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Job Satisfaction Print or save as PDF

How is it defined?

Job satisfaction is “a pleasurable or positive emotional state resulting from the appraisal of one’s job or job experiences” (Locke, 1976). Perceptions of job satisfaction are associated with the extent to which employees enjoy components of their job (Spector, 1997), as well as reflecting a positive reaction to the workplace (Worrell et al., 2006). In the education sector, the nature of day-to-day classroom activities, supportive colleagues, and overall school climate contribute to job satisfaction (Cockburn & Haydn, 2004). However, stress from poor working conditions, including inadequate time for planning and preparation, has a negative impact on teacher job satisfaction (Liu & Ramsey, 2008).

The Learning Bar's Staff Survey framework is based on 13 core indicators designed to capture the key metrics of employee health and well-being. Together, these indicators support the development of a positive school climate.

Why is it important?

  • Positive job satisfaction is linked to job performance (Judge et al., 2001), motivation (Barnabe & Burns, 1994), and commitment or intent to leave the profession (Singh & Billingsley, 1996).
  • Poor job satisfaction is associated with absenteeism (Hanebuth, 2008), job-related stress (Klassen & Chiu, 2010), and psychological distress (Moen et al., 2013).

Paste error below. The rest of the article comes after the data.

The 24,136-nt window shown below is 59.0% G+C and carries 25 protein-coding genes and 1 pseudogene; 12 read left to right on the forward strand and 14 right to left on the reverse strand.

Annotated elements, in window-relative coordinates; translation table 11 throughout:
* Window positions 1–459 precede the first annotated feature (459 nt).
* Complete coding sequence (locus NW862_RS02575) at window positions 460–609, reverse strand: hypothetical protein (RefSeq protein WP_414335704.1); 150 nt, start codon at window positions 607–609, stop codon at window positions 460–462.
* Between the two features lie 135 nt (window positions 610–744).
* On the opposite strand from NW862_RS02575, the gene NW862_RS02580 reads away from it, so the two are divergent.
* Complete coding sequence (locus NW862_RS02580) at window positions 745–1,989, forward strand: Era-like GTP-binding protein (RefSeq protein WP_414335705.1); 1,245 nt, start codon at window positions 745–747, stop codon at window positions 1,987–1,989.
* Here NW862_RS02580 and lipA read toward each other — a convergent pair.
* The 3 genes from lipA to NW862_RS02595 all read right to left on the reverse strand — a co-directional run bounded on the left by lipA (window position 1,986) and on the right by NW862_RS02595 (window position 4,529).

• Job satisfaction among educators can impact student achievement (Banerjee & Lamb, 2016).

How do we measure it?

The OurSCHOOL Staff Survey includes two items asking respondents to indicate how effective they feel at their job and their level of job satisfaction using a 0 to 10 scale. The results are reported as “the percentage of staff with job satisfaction” and “the percentage of staff that feel effective at their job”.

References

Banerjee, P. A., & Lamb, S. (2016). A systematic review of factors linked to poor academic performance of disadvantaged students in science and maths in schools. Cogent Education, 3(1).

Barnabe, C., & Burns, M. (1994). Teachers’ job characteristics and motivation. Educational Research, 36(2), 171-185.

Cockburn, A. D., & Haydn, T. (2004). Recruiting and retaining teachers: Understanding why teachers teach. Routledge Falmer.

Hanebuth, D. (2008). Background of absenteeism. In K. Heinitz (Ed.), Psychology in organizations - issues from an applied area (pp. 115-134). Peter Lang.

Judge, T. A., Thoresen, C. J., Bono, J. E., & Patton, G. K. (2001). The job satisfaction-job performance relationship: A qualitative and quantitative review. Psychological Bulletin, 127, 376-407.

Klassen. R. M., & Chiu, M. M. (2010). Effects on teachers’ self-efficacy and job satisfaction: Teacher gender, years of experience, and job stress. Journal of Educational Psychology, 102(3), 741-756.

Liu, X. S., & Ramsey, J. (2008). Teachers’ job satisfaction: Analyses of the Teacher Follow-Up Survey in the United States for 2000-2001. Teaching and Teacher Education, 24(5), 1173-1184.

Locke, E. A. (1976) The nature and causes of job satisfaction. In M.D., Dunnette (Ed.), Handbook of industrial and organizational psychology (pp. 1297–1347). Rand McNally.

Moen, P., Kelly, E. L., & Lam, J. (2013). Healthy work revisited: Does reducing time strain promote women’s and men’s well-being? Journal of Occupational Health Psychology, 18(2), 157-172.

Singh, K., & Billingsley, B. (1996). Intent to stay in teaching: Teachers of students with emotional disorders versus other special educators. Remedial and Special Education, 17(1), 37-47.

Spector, P. E. (1997). Job satisfaction: Application, assessment, causes and consequences. Sage.

Worrell, T. G., Skaggs, G. E., & Brown, M. B. (2006). School psychologists' job satisfaction: A 22-year perspective in the USA. School Psychology International, 27(2), 131–145.